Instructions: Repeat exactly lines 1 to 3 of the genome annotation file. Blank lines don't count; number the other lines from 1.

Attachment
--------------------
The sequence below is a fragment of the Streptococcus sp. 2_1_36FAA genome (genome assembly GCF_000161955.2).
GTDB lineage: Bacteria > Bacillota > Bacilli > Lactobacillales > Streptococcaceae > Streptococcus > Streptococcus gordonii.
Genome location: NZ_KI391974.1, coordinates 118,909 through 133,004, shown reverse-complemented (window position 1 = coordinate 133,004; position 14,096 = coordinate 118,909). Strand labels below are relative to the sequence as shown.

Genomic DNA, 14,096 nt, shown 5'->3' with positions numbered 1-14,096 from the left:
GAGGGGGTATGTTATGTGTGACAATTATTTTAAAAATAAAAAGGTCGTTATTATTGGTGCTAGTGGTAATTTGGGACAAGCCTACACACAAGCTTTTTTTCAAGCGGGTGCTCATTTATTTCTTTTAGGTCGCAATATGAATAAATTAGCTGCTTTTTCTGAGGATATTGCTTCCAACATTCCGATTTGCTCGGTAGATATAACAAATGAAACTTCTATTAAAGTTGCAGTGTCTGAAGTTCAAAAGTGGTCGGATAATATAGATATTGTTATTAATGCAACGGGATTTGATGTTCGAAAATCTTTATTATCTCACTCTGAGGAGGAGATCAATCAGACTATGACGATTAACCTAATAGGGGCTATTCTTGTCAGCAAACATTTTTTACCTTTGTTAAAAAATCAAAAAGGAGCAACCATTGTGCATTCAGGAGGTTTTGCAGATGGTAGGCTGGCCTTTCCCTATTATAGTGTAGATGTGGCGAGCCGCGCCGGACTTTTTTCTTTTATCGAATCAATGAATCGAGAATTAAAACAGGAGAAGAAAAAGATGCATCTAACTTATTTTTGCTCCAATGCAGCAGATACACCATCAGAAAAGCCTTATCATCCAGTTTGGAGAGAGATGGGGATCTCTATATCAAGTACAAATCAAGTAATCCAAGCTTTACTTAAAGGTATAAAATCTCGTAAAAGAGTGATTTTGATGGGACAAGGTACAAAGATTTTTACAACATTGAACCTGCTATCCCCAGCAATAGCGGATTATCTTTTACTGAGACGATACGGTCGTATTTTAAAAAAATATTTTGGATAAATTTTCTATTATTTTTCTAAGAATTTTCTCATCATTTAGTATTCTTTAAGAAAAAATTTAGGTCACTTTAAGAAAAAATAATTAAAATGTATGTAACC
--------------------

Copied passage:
The sequence below is a fragment of the Streptococcus sp. 2_1_36FAA genome (genome assembly GCF_000161955.2).
GTDB lineage: Bacteria > Bacillota > Bacilli > Lactobacillales > Streptococcaceae > Streptococcus > Streptococcus gordonii.
Genome location: NZ_KI391974.1, coordinates 118,909 through 133,004, shown reverse-complemented (window position 1 = coordinate 133,004; position 14,096 = coordinate 118,909). Strand labels below are relative to the sequence as shown.